North Dakota’s 58th annual duck brood survey produced a mixed bag of results headlined by a 79 percent jump in brood numbers over 2021 and an 88 percent jump over the long-term average. But, like with most waterfowl survey results, there’s more going on than meets the eye, North Dakota Game and Fish migratory game bird management supervisor Mike Szymanski tells Outdoor Life.
The increase in brood numbers follows up drearier results from the 76th annual breeding survey in May, which showed just a 1.5 percent increase in the overall duck index from 2022. That still accounts for a 39 percent increase in the duck index over the long-term average. Szymanski reinforced that some celebration is certainly in order.
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“The 10,000-foot view would be that we had a mix of good population in the spring going into the breeding season, and pretty good conditions. It worked out pretty well despite our challenges with declining nesting habitat on the landscape,” Szymanski says. “So it was one of those Goldilocks years. It was a strong year for production.
“But,” he continues, “if we had the grass that we had 10 years ago, it might have been an absolute blockbuster of a year.”
As more North Dakota land leaves the Conservation Reserve Program and goes back into production, mallards and other dabblers scrounge for habitat. Oksana / Adobe Stock
By that, Szymanski means the results would have been lightyears better if habitat availability were what it was a decade or two ago. The state has lost more than two thirds of its CRP acreage in the last 15 years, down from 3.4 million acres in 2008 to roughly 1 million acres this year. As a result, dabbling duck numbers are way down and diving duck numbers comprise much of the lauded 80-percent increase, despite the fact that much of northern North Dakota is in severe or moderate drought.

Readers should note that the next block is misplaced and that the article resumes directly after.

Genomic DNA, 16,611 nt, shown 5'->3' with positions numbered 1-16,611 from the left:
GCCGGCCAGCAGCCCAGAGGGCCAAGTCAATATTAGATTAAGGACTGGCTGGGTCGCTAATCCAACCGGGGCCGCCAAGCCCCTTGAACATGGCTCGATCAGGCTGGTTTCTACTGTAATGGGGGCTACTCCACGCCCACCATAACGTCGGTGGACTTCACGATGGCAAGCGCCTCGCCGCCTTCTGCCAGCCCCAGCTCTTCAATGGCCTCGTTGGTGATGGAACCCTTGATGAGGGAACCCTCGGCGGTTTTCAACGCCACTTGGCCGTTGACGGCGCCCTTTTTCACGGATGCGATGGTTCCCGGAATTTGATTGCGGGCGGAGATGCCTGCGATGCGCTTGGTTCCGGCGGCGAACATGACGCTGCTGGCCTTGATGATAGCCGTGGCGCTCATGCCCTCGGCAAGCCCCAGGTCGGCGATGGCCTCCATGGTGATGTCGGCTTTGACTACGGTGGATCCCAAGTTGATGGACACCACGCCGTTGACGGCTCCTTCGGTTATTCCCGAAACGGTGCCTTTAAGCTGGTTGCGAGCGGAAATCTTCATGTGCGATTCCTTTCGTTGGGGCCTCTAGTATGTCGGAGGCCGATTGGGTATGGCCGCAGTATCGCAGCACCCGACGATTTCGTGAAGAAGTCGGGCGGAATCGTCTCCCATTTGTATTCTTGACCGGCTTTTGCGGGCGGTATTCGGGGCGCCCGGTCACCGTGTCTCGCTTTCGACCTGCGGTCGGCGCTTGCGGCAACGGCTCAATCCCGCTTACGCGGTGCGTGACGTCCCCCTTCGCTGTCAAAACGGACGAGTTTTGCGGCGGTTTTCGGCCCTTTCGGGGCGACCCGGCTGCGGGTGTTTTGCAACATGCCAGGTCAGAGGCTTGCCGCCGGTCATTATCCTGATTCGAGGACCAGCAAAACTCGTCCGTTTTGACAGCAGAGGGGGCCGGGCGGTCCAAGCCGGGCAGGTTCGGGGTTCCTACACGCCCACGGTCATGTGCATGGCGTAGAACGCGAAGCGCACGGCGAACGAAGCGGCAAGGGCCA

“When you put it in context, it starts to not look quite as good,” he says, noting that the composition of the brood index speaks volumes about what’s really going on. “We have record brood numbers this year for diving ducks. But they nest over water, so they’re not affected by the loss of CRP. They’re more impacted by the great wetland conditions we had, which started last year and carried over into this year. So those diving ducks made a much higher contribution to the duck brood index than they normally do, about three times higher than normal. But then when you look at our dabbling duck numbers compared to when we had a lot more CRP, say 1994 to 2000, and pretty much all of our dabbling ducks are below that average. The only species that was really above that index were gadwall.”
He pointed at mallards as a specific example of the dabbling duck fall-off. From 1994 to 2020, the average duck brood index for mallards was 130 broods. This year, NDGF counted 104.
“It’s a very good number, it’s better than the long-term average, but it’s still a fair bit below what we were seeing when we had a lot of CRP,” Szymanski says. “That’s the difference between good and great.”
At the end of the day, Szymanski says he’s trying to be a realist rather than a pessimist about the situation as a whole. And when he looks at the numbers from a national perspective—some of which were just released in the U.S. Fish and Wildlife Service’s annual waterfowl survey results—he says North Dakota will be a bright spot for duck hunters this fall.
“People get the wrong impression sometimes when they see the duck brood numbers are up 80 percent. Well, it’s just better than what it was last year. But nonetheless, it adds a shining point for duck production,” he says. “Just looking at the breeding population numbers from May across the continent, it looks like North Dakota was the stronghold for where a lot of ducks settled. We had pretty good wetland conditions, so we’re sort of a [standout] in a larger continental population that didn’t do so well.”
The post Dabblers Down, Divers Up: North Dakota Duck Survey Shows 80 Percent Boost in Broods appeared first on Outdoor Life.
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